Human trafficking to UK 'rising'

 

BBC's Tom Symonds: "Police have been stepping up the fight against the global trade in people"

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The number of people being trafficked into the UK is rising, latest government estimates suggest.

Last year the authorities learned of 946 victims, compared with 710 in 2010, the inter-departmental ministerial group on human trafficking said.

Trafficking gangs in China, Vietnam, Nigeria and eastern Europe now pose the biggest threat to the UK , it said.

The government said better co-ordination between its departments and with authorities abroad was key.

But anti-slavery groups warned government "failures" had led to "significant steps back" in the fight.

Illegal organ removals

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At the scene

Tom Symonds Home Affairs correspondent

In Ilford, East London, the police moved in at 05:15 BST, smashing through the door of an end of terrace house, but without result. It was empty.

The Met says it carries out two such raids every week, on average.

Two miles away in a second house, they found a Lithuanian family living in one room. A stack of mail showed that a large number of people have stayed there before.

They questioned the Lithuanians who said they were being paid below minimum wage to work in a recycling depot and building firm.

The room costs £140 a week. There was a CCTV camera watching the door of the house.

Are they victims of people trafficking? It's not clear, and often those involved haven't asked themselves the same question.

But police say those who try to run are often subject to violence.

There is currently no official figure for the number of victims trafficked into the country each year.

However, the report said 712 adult victims and 234 child victims were reported last year to the National Referral Mechanism, the official body that identifies and looks after those caught up in trafficking.

Of the victims referred in 2010, 524 were adults and 186 were children.

It is thought the increase could be explained by improvements in identifying victims, although campaigners say the figures of those being trafficked could be far higher as many victims choose not to come forward for fear of being deported.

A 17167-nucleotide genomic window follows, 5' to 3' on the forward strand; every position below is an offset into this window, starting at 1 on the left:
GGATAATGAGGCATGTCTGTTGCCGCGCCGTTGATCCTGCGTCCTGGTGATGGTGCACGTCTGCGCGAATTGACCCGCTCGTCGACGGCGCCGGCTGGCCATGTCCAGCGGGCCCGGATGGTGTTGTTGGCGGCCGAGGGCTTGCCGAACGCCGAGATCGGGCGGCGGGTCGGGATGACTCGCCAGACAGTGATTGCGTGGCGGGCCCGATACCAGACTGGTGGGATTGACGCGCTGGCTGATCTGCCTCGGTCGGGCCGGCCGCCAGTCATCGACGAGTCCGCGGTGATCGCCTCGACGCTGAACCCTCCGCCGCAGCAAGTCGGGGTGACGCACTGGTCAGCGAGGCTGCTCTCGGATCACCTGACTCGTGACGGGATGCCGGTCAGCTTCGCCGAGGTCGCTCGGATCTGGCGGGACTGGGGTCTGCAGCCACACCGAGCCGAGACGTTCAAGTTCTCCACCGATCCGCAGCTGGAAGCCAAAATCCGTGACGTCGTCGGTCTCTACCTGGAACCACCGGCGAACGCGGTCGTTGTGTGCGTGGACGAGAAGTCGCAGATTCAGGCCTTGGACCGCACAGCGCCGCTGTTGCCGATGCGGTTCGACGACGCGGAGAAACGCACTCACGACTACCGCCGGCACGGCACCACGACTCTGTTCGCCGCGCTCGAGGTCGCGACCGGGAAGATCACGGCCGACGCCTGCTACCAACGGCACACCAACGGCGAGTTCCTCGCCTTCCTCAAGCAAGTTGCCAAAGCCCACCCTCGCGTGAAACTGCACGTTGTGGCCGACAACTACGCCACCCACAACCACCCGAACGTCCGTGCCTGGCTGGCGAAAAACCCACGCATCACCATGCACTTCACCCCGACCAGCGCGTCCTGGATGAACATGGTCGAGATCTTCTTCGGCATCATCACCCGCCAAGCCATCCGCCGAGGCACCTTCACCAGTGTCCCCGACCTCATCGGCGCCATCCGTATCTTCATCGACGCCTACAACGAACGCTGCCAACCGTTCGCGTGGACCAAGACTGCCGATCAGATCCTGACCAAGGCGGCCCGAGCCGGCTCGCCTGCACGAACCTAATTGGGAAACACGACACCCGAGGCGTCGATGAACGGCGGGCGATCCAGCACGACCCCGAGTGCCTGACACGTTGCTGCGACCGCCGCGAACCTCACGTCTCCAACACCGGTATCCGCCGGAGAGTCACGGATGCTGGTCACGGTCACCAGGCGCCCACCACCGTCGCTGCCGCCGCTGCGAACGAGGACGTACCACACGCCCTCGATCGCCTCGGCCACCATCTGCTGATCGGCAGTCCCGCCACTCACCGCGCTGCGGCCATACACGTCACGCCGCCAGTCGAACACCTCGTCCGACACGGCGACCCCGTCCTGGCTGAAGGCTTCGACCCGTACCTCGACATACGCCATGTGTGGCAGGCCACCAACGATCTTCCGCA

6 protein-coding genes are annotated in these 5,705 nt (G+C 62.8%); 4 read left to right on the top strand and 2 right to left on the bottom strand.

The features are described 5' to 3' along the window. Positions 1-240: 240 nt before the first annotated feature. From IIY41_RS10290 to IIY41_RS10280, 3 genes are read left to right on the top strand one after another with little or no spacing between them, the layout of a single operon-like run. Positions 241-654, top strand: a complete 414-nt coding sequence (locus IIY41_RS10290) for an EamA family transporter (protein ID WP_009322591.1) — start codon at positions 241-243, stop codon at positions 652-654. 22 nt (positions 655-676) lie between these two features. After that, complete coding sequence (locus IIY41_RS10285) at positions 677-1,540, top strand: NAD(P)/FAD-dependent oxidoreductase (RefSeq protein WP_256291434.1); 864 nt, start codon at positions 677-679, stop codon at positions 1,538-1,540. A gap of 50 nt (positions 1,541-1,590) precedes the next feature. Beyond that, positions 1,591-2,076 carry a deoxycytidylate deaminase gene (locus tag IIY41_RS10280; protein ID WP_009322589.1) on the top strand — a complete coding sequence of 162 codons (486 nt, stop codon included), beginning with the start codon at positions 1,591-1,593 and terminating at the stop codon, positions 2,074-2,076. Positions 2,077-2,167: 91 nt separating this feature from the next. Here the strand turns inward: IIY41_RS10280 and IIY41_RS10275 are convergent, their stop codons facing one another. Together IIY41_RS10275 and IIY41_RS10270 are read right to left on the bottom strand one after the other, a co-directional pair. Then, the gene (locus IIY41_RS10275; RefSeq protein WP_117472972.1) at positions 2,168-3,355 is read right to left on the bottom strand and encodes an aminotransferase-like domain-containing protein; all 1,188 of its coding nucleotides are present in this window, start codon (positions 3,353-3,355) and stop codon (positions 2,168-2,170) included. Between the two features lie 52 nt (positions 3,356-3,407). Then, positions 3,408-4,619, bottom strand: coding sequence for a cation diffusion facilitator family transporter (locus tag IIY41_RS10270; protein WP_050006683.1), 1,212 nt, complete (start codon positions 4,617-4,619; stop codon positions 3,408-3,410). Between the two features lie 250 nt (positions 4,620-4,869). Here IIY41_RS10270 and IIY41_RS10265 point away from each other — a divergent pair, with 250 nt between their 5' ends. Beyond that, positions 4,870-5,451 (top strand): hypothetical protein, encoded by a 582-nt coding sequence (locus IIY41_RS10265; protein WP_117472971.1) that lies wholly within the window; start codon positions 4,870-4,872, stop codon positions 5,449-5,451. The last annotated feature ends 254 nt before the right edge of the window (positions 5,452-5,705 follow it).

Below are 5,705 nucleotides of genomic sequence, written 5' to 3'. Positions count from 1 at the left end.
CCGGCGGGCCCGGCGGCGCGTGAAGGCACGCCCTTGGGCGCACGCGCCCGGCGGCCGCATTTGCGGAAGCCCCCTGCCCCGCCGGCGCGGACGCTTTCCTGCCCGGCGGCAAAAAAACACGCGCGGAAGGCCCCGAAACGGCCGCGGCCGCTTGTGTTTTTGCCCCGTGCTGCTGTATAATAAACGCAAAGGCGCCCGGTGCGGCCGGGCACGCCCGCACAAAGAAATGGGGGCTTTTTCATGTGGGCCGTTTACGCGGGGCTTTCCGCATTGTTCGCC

The report suggested an increase in the number of children being forced into crime, including street begging.

The Child Exploitation and Online Protection Centre estimates there are about 300 child trafficking victims in the UK every year.

The report also detailed two cases of people trafficked for illegal organ removals, but they were detected and stopped before the operations were carried out.

One involved the planned sale of a victim's kidneys.

'Better life'

Det Insp Kevin Hyland, of London's Metropolitan Police - which sees the UK's highest rates of trafficking - said some victims travelled to the UK in lorries or containers but the majority arrived lawfully, often accompanied by their traffickers.

 

Sophie Hayes said no one helped her. Not even her wealthy clients, which included judges and senior police officers.

"The vast majority of them think they're coming to a better life in the UK," he said.

Mr Hyland said it was often "almost impossible" for border guards to spot victims because they often did not even know they were being trafficked.

Many victims are promised jobs in the hotel or leisure industry, or as interpreters, but when they arrive they are "groomed or threatened" and used for sexual exploitation, forced labour or both, he said.

In London, police deal with more than 100 cases of trafficking a year. Some will involve more than 400 victims but the majority involve about 10 to 15 people.

The report revealed the largest number of referrals of potential victims of trafficking were Nigerian nationals. From within Europe, Romanian nationals were the biggest group referred.

There are an estimated 92 organised crime groups in the UK with known involvement in human trafficking, it said.

And 142 defendants were charged with offences related to human trafficking in 2011/12.

'Vile trade'

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Organ trafficking

Philippa Roxby Health reporter, BBC News

The two potential victims of organ trafficking in the UK in 2011 are the first people identified as being forced into giving up their internal organs for transplant.

But it's still a small problem, with organ trafficking making up only 1% of all potential victims of trafficking last year, according to the Serious Organised Crime Association.

Cases of illegal organ trading are rare in the UK because of safeguards in place.

The Human Tissue Authority sees 1,200 cases a year of living organ donation - 95% involve kidneys and 5% liver lobes.

These cases include people making altruistic organ donations and those coming from abroad to donate organs to family members.